Monday, March 17, 2008

Why do adults with spina bifida and hydrocephalus die?

McDonnell GV, McCann JP. Why do adults with spina bifida and hydrocephalus die? A clinic-based study. European Journal of Pediatric Surgery. 2000 Dec;10 Suppl 1:31-2.

AIM: To establish the death rate and factors contributing to death among attenders at a clinic for adults with spina bifida and hydrocephalus (CASBAH).

INTRODUCTION: Due to improvements in medical care in the past 40 years, increasing numbers of spina bifida patients go on to prosper in adult life. Despite this, levels of morbidity are high and services for such patients are uneven and unpredictable.

MATERIALS AND METHODS: Since 1990 there has been a CASBAH service in Belfast operating on a regional basis. Led by a consultant in rehabilitation medicine, it provides a multidisciplinary approach to patient care. Between 1990 and 1999 there have been 280 referrals to the clinic. Charts were reviewed regarding current health status and mode of death where relevant.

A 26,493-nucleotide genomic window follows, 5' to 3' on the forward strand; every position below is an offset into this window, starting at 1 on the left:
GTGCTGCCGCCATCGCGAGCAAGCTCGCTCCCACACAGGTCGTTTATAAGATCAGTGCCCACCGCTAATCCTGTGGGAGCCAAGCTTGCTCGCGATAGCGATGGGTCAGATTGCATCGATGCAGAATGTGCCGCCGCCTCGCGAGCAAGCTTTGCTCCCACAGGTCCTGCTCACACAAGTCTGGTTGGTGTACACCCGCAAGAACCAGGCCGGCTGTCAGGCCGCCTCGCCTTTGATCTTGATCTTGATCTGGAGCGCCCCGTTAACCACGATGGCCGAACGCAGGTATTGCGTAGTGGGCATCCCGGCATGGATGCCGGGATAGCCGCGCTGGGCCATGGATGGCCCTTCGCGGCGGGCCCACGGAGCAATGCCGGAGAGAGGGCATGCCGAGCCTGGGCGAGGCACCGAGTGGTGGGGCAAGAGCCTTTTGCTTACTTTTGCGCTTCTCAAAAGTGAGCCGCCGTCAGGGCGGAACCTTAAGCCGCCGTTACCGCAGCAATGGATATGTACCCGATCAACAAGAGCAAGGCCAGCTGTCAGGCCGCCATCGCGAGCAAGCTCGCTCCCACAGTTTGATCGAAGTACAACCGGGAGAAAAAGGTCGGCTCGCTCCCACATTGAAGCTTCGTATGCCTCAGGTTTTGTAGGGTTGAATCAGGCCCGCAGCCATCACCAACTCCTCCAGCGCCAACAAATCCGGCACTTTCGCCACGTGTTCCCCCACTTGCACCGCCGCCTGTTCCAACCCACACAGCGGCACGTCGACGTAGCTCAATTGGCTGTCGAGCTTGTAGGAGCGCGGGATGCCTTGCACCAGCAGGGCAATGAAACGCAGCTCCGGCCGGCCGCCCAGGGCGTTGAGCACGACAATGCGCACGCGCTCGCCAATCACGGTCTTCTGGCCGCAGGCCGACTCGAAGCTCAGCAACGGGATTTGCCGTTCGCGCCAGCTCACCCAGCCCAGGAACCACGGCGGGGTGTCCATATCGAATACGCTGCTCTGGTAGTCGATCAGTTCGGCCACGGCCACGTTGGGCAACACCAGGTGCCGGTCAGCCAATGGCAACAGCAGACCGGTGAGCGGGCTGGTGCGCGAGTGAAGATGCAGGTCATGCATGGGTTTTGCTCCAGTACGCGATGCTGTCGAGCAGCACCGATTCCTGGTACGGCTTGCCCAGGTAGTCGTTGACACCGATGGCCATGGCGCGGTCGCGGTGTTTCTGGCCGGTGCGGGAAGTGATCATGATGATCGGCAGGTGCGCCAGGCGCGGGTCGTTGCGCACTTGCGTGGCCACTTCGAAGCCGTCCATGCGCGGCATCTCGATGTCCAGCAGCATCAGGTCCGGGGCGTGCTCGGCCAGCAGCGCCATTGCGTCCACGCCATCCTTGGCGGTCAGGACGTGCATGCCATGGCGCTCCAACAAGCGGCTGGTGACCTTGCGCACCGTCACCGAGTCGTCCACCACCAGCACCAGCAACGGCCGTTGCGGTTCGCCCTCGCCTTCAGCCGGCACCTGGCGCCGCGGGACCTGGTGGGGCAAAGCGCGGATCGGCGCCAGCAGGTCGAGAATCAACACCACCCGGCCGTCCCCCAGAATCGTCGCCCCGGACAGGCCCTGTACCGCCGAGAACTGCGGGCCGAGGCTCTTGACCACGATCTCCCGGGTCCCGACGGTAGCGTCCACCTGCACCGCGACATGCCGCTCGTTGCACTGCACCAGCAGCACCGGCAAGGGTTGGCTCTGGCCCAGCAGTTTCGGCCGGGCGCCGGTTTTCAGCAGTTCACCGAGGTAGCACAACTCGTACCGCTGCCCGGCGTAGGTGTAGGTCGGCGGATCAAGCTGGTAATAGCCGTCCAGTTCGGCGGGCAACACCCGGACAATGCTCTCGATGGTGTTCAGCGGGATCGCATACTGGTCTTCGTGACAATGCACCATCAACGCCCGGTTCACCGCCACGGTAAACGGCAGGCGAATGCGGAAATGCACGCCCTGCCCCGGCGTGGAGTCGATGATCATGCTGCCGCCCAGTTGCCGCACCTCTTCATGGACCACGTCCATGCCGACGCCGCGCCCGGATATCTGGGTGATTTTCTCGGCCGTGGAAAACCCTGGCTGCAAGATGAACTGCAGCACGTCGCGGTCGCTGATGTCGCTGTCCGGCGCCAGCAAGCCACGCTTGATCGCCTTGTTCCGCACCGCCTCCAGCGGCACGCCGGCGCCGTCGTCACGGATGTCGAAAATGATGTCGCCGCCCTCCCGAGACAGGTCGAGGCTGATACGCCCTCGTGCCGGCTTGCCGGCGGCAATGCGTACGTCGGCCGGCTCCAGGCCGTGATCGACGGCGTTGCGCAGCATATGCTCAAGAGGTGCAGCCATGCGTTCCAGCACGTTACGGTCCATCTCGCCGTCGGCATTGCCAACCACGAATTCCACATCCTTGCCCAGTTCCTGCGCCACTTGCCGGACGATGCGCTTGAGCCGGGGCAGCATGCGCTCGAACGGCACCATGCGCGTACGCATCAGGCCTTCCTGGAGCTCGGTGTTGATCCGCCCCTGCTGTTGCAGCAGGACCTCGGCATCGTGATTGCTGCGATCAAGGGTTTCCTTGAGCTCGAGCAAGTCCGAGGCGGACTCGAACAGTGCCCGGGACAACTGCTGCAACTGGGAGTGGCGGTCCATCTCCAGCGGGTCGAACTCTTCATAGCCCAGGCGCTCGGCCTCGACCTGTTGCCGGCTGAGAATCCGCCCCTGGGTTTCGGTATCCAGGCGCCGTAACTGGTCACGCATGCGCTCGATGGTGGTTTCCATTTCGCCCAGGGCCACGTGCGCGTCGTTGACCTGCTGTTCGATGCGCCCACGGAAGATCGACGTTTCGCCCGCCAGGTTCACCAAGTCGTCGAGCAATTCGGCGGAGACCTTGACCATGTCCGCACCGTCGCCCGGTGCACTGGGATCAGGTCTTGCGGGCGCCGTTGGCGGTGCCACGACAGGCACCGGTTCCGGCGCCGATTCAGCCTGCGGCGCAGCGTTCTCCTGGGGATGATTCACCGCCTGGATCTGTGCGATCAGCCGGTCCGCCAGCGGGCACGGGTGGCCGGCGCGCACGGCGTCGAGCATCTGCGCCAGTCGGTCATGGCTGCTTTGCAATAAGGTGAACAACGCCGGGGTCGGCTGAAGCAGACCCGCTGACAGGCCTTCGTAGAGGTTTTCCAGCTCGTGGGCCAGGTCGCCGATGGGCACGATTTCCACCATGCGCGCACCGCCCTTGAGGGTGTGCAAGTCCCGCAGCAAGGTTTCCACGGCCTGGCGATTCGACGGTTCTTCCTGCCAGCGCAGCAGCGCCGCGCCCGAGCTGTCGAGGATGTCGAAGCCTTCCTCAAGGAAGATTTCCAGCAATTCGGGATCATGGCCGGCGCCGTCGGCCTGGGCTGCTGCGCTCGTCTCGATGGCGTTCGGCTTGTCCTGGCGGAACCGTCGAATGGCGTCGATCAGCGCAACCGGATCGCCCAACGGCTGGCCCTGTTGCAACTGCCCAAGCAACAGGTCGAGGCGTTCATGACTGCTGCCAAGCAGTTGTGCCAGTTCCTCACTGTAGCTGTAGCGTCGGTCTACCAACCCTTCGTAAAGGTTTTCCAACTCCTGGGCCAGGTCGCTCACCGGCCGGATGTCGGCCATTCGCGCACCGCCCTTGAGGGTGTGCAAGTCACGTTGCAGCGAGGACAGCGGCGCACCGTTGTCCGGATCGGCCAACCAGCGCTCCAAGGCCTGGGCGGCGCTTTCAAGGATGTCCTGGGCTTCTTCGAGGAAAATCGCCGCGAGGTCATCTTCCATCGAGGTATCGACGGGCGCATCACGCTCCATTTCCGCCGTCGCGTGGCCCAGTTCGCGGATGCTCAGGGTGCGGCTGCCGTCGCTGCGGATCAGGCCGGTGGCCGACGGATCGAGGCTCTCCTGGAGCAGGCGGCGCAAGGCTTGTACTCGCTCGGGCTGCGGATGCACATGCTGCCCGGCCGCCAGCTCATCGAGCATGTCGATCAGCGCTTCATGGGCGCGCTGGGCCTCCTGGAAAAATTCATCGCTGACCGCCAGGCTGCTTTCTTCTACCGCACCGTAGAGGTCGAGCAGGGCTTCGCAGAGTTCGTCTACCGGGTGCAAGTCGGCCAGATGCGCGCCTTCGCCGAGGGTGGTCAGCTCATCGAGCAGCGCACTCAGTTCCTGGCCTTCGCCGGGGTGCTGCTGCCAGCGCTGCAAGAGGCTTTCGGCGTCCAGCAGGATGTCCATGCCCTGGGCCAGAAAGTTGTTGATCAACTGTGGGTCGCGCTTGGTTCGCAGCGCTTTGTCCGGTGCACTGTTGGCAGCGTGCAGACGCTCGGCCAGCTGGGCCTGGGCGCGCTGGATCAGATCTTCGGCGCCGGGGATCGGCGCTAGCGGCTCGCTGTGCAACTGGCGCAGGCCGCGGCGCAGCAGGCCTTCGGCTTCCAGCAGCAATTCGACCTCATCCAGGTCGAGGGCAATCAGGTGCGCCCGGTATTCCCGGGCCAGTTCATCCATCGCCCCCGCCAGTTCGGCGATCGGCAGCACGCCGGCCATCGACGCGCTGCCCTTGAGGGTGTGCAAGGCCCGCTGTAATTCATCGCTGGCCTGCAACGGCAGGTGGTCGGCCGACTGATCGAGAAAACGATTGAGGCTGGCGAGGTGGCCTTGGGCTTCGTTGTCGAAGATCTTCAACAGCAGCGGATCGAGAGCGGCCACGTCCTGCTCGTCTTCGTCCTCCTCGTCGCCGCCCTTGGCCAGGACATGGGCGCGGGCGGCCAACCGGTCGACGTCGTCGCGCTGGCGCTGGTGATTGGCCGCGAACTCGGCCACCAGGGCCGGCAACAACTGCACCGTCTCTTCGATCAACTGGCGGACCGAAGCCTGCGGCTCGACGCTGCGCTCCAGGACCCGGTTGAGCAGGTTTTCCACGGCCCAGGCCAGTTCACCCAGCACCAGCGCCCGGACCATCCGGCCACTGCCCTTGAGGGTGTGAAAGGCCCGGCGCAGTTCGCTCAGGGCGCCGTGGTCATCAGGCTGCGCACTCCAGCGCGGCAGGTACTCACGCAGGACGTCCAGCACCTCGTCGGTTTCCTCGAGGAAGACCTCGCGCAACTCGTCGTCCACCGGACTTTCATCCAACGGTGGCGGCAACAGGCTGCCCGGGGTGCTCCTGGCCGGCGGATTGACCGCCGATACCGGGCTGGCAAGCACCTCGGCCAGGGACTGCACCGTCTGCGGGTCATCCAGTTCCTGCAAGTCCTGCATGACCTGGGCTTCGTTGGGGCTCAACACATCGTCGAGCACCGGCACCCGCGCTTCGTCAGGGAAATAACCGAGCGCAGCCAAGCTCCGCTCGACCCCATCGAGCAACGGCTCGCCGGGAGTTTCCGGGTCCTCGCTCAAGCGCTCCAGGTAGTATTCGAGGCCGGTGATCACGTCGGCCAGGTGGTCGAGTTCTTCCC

RESULTS: There have been 18 deaths during the term of the clinic (6.4%). There were four deaths due to renal failure and two due to cardiac failure. Two deaths occurred following surgery for a Chiari/hydrosyringomyelia complex and one patient died due to shunt malfunction. Three deaths were presumed related to infection. Two deaths were attributable to malignancy (carcinoma of a renal conduit and transitional cell carcinoma of the kidney) and other terminal events in one patient each were: basilar artery aneurysm rupture, post-partum pulmonary embolism, peptic ulcer disease, myocardial infarction and status epilepticus.

CONCLUSIONS: Although certain deaths were unpredictable during the period of review and not directly attributable to spina bifida, the majority reflect many of the related secondary health issues of the condition and indicate the need for organised, medically co-ordinated follow-up of adult patients.

PMID: 11214829

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